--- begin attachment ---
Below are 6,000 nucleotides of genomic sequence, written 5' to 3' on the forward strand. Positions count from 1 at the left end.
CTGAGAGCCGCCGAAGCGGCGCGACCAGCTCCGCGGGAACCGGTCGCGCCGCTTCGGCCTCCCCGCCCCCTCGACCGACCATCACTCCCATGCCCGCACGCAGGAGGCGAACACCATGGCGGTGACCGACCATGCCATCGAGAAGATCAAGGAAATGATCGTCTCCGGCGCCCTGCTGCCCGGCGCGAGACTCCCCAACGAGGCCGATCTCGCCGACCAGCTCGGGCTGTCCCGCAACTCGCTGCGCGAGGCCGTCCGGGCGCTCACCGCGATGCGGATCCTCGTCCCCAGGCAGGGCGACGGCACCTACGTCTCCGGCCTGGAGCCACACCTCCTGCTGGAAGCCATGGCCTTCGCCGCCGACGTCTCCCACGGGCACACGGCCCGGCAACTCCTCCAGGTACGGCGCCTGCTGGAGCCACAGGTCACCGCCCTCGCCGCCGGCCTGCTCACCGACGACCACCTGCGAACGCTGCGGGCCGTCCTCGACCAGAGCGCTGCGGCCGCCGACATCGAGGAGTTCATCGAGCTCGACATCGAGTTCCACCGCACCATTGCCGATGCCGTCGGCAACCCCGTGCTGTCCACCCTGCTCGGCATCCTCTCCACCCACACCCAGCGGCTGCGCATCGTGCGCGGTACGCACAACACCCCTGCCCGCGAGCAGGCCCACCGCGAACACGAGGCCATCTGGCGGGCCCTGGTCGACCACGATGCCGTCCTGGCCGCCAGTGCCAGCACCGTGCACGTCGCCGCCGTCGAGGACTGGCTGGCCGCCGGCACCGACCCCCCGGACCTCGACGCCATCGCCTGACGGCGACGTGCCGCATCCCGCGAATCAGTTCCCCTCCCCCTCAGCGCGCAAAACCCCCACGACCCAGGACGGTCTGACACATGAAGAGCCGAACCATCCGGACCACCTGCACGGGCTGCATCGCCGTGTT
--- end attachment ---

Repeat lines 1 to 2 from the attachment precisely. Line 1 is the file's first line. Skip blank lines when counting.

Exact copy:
Below are 6,000 nucleotides of genomic sequence, written 5' to 3' on the forward strand. Positions count from 1 at the left end.
CTGAGAGCCGCCGAAGCGGCGCGACCAGCTCCGCGGGAACCGGTCGCGCCGCTTCGGCCTCCCCGCCCCCTCGACCGACCATCACTCCCATGCCCGCACGCAGGAGGCGAACACCATGGCGGTGACCGACCATGCCATCGAGAAGATCAAGGAAATGATCGTCTCCGGCGCCCTGCTGCCCGGCGCGAGACTCCCCAACGAGGCCGATCTCGCCGACCAGCTCGGGCTGTCCCGCAACTCGCTGCGCGAGGCCGTCCGGGCGCTCACCGCGATGCGGATCCTCGTCCCCAGGCAGGGCGACGGCACCTACGTCTCCGGCCTGGAGCCACACCTCCTGCTGGAAGCCATGGCCTTCGCCGCCGACGTCTCCCACGGGCACACGGCCCGGCAACTCCTCCAGGTACGGCGCCTGCTGGAGCCACAGGTCACCGCCCTCGCCGCCGGCCTGCTCACCGACGACCACCTGCGAACGCTGCGGGCCGTCCTCGACCAGAGCGCTGCGGCCGCCGACATCGAGGAGTTCATCGAGCTCGACATCGAGTTCCACCGCACCATTGCCGATGCCGTCGGCAACCCCGTGCTGTCCACCCTGCTCGGCATCCTCTCCACCCACACCCAGCGGCTGCGCATCGTGCGCGGTACGCACAACACCCCTGCCCGCGAGCAGGCCCACCGCGAACACGAGGCCATCTGGCGGGCCCTGGTCGACCACGATGCCGTCCTGGCCGCCAGTGCCAGCACCGTGCACGTCGCCGCCGTCGAGGACTGGCTGGCCGCCGGCACCGACCCCCCGGACCTCGACGCCATCGCCTGACGGCGACGTGCCGCATCCCGCGAATCAGTTCCCCTCCCCCTCAGCGCGCAAAACCCCCACGACCCAGGACGGTCTGACACATGAAGAGCCGAACCATCCGGACCACCTGCACGGGCTGCATCGCCGTGTT